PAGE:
One Chinese manufacturer which I met up with in Hangzhou 15 years ago and not long after the company had begun to produce cars was Geely. The company seems to have a good formula. The fact Geely now owns both the London Taxi Company, the makers of the new LTC TX5, and Volvo Car Corporation speaks of well-founded worldwide plans – tellingly, as evinced by Keith Adams’ recent News story, Geely invested more than £300m in a UK manufacturing base near Coventry (above) when, in marked contrast, SAIC Motor was busy demolishing the two Car Assembly Buildings at Longbridge.
Geely is showing the way
There have been no large fanfares about these acquisitions and Geely has left much of the engineering and branding in the hands of the existing management – in fact, as Tata Motors has been done with Jaguar and Land Rover, both LTC and Volvo are very much keeping their respective brand identities.
Indeed, Geely will soon be launching a new standalone global brand called Lynk & Co (below), with innovative products and an equally innovative retail strategy – one that I think will work well.
So, what should SAIC Motor do with MG now? It is still a respected worldwide brand for bespoke sporting cars. There are still strong followings in the UK, USA and Europe. What SAIC Motor should definitely not do is to destroy any further brand credibility by badging a cheaply manufactured Chinese blob as an MG. This will lose them an enormous opportunity.
How to turn it around
Instead, in my opinion, SAIC Motor should look at the success stories of brand resurrection in the past and also take a note of Jon Moulton’s plan when he put forward his attempt to acquire MG. There are several examples of brand resurrections in the Automotive Industry which stand out – think Bentley and Rolls-Royce – but three others are of particular relevance to SAIC Motor. One is Skoda, one is Porsche and one is MINI…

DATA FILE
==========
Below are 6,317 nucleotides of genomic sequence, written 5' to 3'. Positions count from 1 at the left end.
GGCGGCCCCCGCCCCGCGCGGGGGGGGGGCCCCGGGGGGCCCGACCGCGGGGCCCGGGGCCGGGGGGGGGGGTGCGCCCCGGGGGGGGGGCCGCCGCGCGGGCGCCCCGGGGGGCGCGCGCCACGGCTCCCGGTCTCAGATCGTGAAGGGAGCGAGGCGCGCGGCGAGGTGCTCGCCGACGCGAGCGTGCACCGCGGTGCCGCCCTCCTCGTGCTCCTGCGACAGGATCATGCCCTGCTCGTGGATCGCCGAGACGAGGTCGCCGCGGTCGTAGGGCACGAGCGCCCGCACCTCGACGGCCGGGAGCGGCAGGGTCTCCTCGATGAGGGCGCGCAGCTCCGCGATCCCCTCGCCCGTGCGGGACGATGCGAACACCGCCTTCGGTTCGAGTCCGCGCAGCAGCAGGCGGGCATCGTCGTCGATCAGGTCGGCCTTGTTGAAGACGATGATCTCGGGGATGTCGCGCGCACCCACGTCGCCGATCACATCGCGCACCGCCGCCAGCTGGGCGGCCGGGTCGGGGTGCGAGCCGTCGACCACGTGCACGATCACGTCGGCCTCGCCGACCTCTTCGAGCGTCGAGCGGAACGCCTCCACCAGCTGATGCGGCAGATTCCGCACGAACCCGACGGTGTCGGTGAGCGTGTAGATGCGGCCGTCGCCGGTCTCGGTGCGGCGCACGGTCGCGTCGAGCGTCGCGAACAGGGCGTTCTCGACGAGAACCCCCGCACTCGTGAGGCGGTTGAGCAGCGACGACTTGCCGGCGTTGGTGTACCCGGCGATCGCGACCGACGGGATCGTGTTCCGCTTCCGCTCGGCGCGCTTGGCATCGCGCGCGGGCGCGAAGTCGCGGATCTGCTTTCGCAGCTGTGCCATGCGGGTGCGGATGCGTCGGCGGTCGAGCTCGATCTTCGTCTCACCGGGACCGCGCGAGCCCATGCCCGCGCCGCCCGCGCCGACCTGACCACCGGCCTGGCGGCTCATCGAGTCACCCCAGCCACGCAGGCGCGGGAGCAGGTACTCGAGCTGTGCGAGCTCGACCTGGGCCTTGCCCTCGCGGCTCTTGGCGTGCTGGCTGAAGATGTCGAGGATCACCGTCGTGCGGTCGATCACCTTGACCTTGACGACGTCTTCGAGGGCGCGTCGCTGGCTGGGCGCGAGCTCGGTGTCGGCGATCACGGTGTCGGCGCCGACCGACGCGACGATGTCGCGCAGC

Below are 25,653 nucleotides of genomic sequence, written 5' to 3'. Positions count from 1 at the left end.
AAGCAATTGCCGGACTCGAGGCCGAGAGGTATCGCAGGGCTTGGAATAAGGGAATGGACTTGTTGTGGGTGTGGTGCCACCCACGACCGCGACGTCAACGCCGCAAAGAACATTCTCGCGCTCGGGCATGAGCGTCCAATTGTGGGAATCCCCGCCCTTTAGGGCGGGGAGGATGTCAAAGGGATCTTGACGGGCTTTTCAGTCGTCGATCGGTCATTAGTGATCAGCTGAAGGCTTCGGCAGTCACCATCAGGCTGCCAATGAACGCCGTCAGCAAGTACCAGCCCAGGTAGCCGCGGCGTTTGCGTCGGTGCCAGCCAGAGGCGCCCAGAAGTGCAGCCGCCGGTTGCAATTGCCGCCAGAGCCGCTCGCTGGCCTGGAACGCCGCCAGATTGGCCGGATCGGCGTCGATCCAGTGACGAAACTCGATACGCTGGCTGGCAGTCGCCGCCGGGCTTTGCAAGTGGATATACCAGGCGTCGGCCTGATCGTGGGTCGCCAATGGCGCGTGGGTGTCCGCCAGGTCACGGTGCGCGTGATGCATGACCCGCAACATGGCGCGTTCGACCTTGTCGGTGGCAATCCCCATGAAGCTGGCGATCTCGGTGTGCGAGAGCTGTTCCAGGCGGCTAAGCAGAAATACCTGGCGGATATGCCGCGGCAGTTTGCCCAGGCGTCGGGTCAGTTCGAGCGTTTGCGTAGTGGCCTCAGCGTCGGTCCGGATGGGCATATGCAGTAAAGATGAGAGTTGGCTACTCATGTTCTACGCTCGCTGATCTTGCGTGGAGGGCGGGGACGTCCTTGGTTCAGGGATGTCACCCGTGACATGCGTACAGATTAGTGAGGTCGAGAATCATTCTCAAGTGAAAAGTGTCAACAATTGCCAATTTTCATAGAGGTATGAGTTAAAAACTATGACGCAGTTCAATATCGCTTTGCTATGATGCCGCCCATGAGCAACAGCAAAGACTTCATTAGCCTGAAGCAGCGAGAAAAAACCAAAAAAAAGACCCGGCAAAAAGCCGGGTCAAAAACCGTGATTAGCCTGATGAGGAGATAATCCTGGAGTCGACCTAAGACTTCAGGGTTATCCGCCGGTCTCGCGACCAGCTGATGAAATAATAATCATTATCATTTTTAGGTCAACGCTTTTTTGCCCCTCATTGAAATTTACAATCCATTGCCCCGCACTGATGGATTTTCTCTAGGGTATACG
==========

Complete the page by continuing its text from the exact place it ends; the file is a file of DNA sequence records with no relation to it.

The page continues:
The VW Group could easily have let Skoda go as a brand and just used its manufacturing capacity to produce VWs. However, with a clever marketing strategy, excellent quality-engineered products and a campaign to make its retailers feel like partners, Skoda has become the strong and profitable brand that it is today.
Another notable resurrection is Porsche. How many of us remember the days in the 1970s when Porsche’s model range and quality totally lost its way? The company’s sales plummeted along with the quality of its products, but look at them now. A clear strategic plan was devised based on a new model programme and an improvement in engineering quality. Nowadays, it seems that Porsche can do no wrong and has moved into – and been very successful in – market segments which few of us would ever have thought possible two decades ago.
Let MINI show you how it’s done
The other brand resurrection is the most interesting one and, perhaps, the example which SAIC Motor needs to follow with MG – MINI is primarily brand, rather than engineering led and a great idea. Take an old model name that was remembered with affection, build a completely new model that has a resemblance to the original and organise a funky advertising campaign focusing on the brand and not the product.
The first new MINIs were not the best quality products and were a bolt on for the BMW retailers, but were fun and, like the original Mini, had a universal classless appeal and were ‘cool’. The marketing people got it completely right, the product quality improved, the retailers became profitable enough to build standalone brand centres and MINI has become the success story it is today.
There are other examples from outside the Automotive Industry as well – take, for instance, Burberry whose descent into being a ‘Chav image’ brand nearly destroyed it but, with good marketing and high quality, the label has bounced back.
…and then follow on from Skoda